New phishing attack outsmarts typical defenses

You might think that you know how to protect yourself from phishing: Don't click the links in e-mail that purports to be from banks or other institutions. But that defense is no longer ironclad: Phishers have found a new way to snare data without your clicking a link.

Anyone with an inbox has seen a standard phishing attack: You get an e-mail warning you that something terrible has happened to your bank account and asking you to go to the bank's site to reenter your personal data. If you click the link in the e-mail, however, you go not to your bank but to a server run by a criminal who gathers all the data you enter. The best advice has been to ignore the link in the e-mail and instead type the URL of your bank's site into your browser. But that was then. Now -- without protection -- you can't even trust your browser when you type the address yourself.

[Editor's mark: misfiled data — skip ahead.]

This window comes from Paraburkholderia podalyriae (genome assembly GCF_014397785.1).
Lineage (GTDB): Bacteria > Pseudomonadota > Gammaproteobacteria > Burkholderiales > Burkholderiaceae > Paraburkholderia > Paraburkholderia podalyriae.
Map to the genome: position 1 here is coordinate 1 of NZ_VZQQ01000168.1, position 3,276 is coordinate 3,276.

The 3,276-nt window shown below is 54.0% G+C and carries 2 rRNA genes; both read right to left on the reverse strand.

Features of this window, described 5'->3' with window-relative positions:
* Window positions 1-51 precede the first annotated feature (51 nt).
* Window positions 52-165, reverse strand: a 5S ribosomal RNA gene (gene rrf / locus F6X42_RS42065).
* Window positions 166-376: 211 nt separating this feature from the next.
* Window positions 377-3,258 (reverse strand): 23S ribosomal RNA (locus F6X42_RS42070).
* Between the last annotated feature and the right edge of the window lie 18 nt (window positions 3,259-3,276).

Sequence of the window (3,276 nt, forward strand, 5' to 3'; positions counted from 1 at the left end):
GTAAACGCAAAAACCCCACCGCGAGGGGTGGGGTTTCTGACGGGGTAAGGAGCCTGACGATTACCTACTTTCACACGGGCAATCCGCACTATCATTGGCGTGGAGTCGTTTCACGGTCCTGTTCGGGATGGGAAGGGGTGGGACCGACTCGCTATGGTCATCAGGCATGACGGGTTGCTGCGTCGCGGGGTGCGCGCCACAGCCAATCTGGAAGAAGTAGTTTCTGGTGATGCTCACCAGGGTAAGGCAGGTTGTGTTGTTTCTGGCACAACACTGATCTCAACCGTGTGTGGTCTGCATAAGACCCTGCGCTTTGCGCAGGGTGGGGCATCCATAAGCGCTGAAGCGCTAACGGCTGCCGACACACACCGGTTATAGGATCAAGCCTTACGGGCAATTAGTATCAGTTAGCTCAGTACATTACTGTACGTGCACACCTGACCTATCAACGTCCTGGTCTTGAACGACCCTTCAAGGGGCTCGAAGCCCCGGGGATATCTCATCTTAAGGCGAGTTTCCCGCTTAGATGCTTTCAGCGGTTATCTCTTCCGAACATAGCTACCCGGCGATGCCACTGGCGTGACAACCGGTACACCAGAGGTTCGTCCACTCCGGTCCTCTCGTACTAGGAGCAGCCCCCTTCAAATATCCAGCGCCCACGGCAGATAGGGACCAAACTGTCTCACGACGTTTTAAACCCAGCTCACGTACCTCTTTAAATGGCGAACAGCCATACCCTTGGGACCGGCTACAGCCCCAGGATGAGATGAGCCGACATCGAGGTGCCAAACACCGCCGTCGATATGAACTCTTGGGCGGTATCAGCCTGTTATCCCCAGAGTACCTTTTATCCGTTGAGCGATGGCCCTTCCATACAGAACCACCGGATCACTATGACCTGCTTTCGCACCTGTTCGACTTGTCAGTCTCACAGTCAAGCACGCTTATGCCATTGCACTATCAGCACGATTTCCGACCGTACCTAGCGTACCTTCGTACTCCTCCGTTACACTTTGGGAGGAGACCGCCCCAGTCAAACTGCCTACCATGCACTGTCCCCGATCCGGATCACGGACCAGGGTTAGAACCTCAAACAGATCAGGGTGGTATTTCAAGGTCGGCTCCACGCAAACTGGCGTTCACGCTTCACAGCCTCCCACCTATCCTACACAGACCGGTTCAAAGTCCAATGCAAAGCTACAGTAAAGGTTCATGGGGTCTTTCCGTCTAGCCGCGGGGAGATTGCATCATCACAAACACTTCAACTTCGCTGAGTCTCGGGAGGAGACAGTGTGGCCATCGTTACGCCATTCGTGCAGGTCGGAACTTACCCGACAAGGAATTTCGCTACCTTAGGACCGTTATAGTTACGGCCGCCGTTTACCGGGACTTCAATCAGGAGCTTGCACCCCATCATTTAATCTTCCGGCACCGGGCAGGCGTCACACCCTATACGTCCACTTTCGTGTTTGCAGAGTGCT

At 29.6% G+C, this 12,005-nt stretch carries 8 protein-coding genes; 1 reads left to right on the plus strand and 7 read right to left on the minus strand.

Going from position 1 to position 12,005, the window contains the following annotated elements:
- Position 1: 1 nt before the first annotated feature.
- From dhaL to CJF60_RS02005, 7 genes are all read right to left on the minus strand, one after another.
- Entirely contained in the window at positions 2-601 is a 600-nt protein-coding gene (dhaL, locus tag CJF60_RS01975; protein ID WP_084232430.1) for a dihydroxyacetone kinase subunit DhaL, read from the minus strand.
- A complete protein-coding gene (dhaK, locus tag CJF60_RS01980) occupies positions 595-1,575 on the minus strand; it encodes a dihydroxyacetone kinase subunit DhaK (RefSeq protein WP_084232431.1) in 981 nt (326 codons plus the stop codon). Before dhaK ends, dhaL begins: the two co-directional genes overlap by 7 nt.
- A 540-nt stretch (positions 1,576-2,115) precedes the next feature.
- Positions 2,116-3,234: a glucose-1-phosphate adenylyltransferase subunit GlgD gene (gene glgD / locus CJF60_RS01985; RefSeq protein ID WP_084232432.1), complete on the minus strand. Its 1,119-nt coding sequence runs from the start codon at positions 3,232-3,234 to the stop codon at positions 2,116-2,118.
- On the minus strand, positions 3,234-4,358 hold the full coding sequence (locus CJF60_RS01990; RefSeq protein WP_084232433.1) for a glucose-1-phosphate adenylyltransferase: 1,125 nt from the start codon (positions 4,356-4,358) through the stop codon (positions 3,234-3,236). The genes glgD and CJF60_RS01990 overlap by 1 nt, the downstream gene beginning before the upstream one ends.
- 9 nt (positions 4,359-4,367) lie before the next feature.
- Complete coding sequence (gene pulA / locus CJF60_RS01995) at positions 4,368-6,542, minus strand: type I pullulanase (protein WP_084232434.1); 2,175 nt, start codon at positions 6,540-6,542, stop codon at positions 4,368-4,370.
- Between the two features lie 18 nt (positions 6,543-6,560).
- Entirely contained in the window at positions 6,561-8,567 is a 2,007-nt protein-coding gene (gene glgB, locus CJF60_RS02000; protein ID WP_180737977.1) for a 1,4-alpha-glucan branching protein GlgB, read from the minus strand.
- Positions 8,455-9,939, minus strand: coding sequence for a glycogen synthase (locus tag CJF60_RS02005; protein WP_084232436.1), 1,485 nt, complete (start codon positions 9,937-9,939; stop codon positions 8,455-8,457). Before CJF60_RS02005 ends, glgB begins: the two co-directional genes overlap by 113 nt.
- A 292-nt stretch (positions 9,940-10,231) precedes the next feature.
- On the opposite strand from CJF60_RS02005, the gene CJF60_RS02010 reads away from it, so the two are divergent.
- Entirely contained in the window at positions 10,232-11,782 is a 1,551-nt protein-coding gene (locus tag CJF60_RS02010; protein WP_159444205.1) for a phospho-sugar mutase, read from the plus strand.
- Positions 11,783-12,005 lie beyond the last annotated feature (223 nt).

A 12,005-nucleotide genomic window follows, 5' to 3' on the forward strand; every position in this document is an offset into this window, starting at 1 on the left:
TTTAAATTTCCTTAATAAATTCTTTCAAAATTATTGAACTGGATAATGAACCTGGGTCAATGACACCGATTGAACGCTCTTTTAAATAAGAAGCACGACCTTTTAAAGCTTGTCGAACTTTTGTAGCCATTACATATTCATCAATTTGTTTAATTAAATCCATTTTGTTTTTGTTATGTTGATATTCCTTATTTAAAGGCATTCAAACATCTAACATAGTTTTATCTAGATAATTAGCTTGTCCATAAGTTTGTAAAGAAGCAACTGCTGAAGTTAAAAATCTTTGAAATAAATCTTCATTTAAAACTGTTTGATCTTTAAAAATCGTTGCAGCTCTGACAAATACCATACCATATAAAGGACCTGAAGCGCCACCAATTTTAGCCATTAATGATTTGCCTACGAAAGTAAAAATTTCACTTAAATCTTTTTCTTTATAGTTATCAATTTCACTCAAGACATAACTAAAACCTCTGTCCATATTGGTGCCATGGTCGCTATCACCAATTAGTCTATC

Here's how the new phishing scam works. You receive an HTML e-mail message, and you open (or even just preview) the message in your e-mail client software. Windows PCs lacking one particular Microsoft security patch (available here) will run a tiny JavaScript applet as the client renders the HTML. The QHosts Trojan horse applet modifies the PC's Hosts file so that when you type in a bank's URL you actually go to a site controlled by the fraudsters. Since phishers have gotten very good at mimicking real sites, you may never know you're at the wrong one.

Spybot Search & Destroy lets you "lock" the Hosts file, preventing any other program from changing it. The Options tab in WinPatrol causes that program to pop up a dialog box if software attempts to change your Hosts file. And in the paid ZoneAlarm Pro firewall or ZoneAlarm Security Suite, you can enable an option in the Privacy Settings menu called Hosts File Protection that both locks the Hosts file and alerts you when something tries to change it.

While the impact of QHosts has been limited so far, phishers are likely to use this new technique much more in the near future. The fact that the Hosts file is easy to protect will be cold comfort to future victims who get hit with the next QHosts-like phishing scam.

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Andrew Brandt

PC World
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